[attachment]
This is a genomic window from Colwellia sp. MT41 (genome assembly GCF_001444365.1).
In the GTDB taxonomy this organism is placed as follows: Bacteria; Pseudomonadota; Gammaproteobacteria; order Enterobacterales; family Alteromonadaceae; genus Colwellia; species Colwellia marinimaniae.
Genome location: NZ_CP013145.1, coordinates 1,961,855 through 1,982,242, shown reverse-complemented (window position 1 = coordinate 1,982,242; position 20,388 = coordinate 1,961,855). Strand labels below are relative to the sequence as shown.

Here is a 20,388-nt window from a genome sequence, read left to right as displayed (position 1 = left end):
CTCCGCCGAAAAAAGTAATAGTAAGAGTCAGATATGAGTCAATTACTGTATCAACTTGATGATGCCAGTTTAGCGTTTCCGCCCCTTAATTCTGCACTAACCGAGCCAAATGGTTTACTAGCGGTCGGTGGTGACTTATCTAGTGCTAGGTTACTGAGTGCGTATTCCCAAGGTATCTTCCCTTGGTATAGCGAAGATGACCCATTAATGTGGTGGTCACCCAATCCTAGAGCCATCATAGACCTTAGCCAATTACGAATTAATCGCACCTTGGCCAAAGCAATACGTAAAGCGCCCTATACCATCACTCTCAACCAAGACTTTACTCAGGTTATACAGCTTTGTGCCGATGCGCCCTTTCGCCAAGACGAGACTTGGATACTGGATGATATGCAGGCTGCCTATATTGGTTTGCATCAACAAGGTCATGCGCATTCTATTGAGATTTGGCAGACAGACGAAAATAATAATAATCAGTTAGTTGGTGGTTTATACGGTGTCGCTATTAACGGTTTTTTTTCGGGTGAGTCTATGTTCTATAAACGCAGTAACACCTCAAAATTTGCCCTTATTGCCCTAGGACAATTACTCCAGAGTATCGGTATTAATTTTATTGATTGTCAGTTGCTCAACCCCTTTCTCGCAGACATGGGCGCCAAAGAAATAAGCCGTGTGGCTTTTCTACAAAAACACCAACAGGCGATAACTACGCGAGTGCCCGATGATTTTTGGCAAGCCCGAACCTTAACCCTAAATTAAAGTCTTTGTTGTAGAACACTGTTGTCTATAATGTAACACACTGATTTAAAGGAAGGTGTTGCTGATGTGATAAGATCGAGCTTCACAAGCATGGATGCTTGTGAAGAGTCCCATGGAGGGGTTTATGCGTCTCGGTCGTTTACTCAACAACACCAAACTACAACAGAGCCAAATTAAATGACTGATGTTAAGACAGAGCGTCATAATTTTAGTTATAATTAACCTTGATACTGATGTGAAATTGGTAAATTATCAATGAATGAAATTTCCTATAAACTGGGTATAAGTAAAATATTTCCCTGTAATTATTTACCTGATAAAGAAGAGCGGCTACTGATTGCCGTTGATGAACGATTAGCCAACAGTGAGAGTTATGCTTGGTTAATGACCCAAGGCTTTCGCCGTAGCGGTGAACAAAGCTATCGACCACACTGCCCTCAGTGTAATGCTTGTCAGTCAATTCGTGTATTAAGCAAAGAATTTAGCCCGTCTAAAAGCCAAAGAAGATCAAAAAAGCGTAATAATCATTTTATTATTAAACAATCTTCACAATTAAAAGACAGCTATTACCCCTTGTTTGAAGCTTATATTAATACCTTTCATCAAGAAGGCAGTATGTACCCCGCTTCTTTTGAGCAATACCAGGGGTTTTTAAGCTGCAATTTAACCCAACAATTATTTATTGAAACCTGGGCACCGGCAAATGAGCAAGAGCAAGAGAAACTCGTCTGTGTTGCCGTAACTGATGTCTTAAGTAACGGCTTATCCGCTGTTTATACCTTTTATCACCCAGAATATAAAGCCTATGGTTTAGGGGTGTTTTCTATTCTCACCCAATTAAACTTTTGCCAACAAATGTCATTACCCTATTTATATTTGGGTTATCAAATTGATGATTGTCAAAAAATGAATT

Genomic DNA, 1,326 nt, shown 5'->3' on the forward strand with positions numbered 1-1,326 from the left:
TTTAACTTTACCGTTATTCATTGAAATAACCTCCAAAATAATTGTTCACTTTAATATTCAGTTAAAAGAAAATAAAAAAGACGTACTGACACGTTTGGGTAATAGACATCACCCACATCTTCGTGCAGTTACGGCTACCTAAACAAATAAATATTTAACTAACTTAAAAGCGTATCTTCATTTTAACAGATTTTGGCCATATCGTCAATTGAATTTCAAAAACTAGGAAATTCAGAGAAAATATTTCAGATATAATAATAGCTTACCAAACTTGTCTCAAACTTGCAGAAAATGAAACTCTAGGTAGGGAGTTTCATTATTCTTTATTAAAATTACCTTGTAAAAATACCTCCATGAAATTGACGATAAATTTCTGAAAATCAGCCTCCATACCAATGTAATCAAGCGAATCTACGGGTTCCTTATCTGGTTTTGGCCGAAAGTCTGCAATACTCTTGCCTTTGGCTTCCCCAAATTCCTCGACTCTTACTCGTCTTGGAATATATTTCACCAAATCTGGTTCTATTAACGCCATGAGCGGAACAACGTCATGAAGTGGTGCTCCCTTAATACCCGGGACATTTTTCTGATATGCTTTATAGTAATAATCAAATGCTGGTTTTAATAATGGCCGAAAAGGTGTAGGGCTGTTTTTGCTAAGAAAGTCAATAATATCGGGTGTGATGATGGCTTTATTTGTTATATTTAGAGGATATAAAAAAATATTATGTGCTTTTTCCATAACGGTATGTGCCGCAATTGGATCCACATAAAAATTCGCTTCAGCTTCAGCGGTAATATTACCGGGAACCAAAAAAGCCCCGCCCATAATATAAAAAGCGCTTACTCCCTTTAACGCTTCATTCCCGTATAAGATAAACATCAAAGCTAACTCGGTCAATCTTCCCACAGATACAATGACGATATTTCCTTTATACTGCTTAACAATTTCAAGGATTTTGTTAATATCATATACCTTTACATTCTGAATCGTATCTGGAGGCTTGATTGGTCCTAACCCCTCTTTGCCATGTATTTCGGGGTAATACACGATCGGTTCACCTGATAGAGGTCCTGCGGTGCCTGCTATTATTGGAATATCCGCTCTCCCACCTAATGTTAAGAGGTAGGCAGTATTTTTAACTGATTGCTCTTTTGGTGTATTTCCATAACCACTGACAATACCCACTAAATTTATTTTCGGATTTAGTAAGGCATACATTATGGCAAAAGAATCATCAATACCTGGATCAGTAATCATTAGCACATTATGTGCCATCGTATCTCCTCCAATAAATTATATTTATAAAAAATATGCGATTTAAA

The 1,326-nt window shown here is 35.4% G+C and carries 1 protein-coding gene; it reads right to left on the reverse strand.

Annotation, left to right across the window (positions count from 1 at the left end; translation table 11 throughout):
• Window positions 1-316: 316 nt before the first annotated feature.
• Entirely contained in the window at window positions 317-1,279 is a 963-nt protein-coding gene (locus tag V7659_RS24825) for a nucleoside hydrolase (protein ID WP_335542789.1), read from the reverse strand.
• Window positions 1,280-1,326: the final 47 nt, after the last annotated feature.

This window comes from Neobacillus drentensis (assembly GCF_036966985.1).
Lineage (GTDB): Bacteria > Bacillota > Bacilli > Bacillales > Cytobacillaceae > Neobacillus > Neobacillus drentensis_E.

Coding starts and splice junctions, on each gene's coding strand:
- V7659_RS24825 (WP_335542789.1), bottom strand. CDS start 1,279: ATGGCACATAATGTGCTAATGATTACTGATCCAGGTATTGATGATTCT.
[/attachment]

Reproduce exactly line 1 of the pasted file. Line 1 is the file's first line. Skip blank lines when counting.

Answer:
This is a genomic window from Colwellia sp. MT41 (genome assembly GCF_001444365.1).